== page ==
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Pioneer French-American Exhibition Aviator

Joe Bocquel was reportedly born in Normandy, France, in 1884. At age fourteen he ran away from home and went to Bordeaux where he sipped out as a cabin boy on a vessel bound for South Africa.

From available information he made three round trips in this service, then went to London, England. Shortly after he signed aboard a British trawler for New York. After a time there, he enlisted in the United States Navy aboard the destroyer Chicago. In the Navy he learned to box and enjoyed the sport, which resulted in his following the profession for a time after leaving the service.

In 1911, Bocquel became a laundry truck driver at Oakland, California. That year he saw Frank Bryant and Silas Christofferson flying at Sunset Field near Almeda and at once became interested in aviation. His interest grew and he approached Christofferson about flying instruction, only to learn he could not afford it. Christofferson liked Bocquel, so a deal was worked out for him to pay for lessons by working part-time as a mechanic. In this way he learned about planes and slowly learned to fly from Harry Christofferson.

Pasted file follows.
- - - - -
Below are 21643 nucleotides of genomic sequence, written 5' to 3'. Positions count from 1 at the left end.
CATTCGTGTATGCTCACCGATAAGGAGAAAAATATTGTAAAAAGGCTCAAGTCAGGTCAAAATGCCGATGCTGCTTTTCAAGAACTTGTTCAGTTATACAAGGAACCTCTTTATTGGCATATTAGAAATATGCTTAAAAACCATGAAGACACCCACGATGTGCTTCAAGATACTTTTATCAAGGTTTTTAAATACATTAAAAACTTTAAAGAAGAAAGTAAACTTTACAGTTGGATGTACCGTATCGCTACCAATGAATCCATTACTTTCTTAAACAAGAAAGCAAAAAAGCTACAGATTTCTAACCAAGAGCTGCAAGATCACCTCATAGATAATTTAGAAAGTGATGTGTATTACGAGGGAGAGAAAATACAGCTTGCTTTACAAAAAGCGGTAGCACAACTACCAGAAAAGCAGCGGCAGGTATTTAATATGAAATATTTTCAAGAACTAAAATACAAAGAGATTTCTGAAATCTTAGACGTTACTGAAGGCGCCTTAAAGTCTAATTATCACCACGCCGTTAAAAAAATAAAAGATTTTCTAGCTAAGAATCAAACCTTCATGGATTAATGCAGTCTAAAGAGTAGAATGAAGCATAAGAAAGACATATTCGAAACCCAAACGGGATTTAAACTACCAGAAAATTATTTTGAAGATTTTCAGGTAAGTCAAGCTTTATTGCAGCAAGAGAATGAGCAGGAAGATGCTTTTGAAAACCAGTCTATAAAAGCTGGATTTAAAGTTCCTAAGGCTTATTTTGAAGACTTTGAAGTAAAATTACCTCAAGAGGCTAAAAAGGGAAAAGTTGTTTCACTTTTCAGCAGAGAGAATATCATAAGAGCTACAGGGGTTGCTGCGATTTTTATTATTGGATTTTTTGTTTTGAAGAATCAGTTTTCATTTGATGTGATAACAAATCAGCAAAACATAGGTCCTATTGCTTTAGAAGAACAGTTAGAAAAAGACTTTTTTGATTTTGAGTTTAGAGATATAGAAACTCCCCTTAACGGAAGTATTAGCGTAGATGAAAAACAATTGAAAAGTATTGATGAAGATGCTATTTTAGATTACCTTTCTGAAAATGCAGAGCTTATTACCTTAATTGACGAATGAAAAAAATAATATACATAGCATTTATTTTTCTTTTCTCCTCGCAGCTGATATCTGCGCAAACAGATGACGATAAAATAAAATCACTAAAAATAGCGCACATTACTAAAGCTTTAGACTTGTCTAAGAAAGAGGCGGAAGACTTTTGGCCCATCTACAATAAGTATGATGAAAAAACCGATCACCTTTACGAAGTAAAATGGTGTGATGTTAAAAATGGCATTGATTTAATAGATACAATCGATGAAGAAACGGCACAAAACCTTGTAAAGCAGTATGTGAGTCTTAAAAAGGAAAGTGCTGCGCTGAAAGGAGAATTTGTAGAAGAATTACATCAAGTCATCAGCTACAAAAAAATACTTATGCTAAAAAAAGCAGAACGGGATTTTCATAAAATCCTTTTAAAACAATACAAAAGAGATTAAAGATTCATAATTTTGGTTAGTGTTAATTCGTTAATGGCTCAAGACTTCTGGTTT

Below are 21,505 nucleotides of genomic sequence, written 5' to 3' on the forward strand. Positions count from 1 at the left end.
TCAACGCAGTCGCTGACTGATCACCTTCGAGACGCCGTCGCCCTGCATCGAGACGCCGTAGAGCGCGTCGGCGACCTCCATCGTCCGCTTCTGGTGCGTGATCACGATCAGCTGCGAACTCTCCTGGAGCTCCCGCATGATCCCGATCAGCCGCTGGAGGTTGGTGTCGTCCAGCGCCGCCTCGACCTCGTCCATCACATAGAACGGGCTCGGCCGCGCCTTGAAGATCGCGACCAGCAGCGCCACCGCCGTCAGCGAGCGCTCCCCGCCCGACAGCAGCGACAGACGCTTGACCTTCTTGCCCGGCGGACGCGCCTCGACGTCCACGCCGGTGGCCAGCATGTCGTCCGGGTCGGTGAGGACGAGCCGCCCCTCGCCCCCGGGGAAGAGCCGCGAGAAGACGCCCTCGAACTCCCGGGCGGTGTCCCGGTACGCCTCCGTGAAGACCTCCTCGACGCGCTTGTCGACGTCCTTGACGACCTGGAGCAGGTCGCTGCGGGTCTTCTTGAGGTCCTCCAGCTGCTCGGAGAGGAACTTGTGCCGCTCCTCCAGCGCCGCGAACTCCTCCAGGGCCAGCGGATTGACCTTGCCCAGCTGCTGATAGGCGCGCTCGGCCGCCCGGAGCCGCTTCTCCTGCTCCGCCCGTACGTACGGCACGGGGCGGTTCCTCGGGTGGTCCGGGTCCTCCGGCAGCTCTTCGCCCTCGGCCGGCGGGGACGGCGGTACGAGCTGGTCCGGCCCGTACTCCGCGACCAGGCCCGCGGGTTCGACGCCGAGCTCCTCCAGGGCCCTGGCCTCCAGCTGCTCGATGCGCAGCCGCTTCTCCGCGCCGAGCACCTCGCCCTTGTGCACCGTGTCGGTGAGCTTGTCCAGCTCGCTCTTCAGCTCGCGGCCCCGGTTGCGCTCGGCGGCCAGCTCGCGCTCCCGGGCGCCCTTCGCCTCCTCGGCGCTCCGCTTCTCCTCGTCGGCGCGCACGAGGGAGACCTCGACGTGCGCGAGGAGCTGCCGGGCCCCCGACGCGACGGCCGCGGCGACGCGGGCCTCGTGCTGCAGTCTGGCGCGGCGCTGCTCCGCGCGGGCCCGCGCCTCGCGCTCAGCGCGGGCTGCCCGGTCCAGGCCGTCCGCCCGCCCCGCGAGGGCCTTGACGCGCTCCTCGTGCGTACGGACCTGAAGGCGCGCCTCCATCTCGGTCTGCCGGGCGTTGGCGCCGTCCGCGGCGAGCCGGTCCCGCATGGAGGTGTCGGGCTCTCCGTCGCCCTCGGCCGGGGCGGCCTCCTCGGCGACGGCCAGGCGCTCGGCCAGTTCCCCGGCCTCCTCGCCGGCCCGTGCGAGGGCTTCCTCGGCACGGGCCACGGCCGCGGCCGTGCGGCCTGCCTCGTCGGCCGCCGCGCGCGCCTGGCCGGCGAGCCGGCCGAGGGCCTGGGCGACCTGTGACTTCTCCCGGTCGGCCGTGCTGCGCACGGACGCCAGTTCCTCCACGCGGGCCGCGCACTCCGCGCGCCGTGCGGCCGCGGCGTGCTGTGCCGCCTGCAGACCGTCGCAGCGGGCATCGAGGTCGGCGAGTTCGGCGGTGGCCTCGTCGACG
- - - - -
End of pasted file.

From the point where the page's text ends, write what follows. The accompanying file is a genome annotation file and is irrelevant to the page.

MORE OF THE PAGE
In 1915, the Christoffersons moved their aviation business and flying school to San Francisco, operating from the beach. Bocquel quit his laundry route and started working full time for them as a mechanic and continued his flying practice.

Unknown to the Christoffersons, Lincoln Beachey had been Bocquel's ideal for some time. Bocquel's ambition was to become Beachey's equal in acrobatic exhibition flying. One day Bocquel looped the Christofferson school machine and was really "told off" when he landed. At that time the Christoffersons were building a special small plane intended for exhibition flying. This plane, called the "Christofferson Looper," was a Gnome rotary-engine-powered, pusher biplane which had an upper wing of considerably longer span than the lower,

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